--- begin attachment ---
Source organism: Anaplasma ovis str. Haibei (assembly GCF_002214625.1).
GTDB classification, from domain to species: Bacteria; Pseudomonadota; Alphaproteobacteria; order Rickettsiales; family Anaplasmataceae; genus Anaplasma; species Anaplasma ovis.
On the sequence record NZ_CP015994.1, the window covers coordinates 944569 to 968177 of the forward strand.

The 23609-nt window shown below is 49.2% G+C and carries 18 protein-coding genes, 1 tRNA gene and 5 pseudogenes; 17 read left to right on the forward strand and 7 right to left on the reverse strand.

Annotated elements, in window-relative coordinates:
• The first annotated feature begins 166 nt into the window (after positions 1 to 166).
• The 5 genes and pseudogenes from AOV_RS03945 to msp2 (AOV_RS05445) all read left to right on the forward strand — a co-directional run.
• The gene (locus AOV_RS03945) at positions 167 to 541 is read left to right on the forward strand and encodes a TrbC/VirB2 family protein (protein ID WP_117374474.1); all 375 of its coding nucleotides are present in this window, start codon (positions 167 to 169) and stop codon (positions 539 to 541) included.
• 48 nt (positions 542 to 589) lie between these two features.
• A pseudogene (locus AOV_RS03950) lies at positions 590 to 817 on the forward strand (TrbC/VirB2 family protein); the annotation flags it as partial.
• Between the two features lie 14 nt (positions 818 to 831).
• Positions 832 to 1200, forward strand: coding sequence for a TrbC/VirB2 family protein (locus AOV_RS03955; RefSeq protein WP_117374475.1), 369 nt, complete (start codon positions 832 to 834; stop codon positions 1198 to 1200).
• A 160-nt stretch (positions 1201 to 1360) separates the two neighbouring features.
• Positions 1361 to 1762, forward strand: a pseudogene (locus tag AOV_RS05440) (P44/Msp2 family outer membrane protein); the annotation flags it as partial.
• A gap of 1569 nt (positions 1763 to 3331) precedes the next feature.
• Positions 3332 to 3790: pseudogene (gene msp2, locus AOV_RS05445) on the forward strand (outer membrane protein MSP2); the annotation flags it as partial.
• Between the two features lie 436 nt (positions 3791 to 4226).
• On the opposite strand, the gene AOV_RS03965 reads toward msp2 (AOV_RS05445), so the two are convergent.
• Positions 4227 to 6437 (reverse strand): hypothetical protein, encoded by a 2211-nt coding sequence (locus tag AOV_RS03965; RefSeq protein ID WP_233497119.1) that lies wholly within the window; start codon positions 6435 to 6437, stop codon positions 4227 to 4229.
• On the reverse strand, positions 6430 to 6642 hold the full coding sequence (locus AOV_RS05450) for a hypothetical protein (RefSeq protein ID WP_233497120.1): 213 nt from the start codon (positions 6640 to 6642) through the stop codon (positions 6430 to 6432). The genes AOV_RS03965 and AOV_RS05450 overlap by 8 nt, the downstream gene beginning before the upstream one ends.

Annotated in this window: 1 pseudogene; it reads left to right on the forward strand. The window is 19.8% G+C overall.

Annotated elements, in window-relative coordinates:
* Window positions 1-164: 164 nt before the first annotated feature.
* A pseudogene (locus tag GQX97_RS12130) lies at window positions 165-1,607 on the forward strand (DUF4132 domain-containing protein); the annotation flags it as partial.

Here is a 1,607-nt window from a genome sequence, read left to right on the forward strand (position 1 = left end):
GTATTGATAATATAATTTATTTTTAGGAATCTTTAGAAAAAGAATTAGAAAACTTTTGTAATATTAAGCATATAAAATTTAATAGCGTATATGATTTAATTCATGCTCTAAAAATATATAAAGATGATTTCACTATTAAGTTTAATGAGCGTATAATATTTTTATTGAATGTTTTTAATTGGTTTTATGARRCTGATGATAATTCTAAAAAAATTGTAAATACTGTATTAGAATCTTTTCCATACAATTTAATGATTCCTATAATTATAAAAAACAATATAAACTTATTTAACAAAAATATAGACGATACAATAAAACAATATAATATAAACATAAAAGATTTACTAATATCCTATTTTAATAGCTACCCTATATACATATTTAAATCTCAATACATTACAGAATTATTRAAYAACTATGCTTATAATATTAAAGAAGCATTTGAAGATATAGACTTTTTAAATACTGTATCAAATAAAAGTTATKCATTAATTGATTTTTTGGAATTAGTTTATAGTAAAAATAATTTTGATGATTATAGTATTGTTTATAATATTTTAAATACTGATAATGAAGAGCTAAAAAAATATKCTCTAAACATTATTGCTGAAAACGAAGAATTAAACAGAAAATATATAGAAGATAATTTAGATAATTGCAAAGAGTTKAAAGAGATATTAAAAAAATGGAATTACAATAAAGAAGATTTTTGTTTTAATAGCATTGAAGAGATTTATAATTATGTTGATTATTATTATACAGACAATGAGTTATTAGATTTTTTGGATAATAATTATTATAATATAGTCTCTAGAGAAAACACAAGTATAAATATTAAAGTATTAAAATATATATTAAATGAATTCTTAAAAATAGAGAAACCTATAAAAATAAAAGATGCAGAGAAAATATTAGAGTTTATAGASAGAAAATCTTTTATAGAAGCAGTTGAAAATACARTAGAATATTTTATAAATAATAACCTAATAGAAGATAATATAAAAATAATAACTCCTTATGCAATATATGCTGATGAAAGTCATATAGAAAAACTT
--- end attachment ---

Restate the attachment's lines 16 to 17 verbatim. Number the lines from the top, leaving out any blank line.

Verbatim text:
• Positions 3332 to 3790: pseudogene (gene msp2, locus AOV_RS05445) on the forward strand (outer membrane protein MSP2); the annotation flags it as partial.
• Between the two features lie 436 nt (positions 3791 to 4226).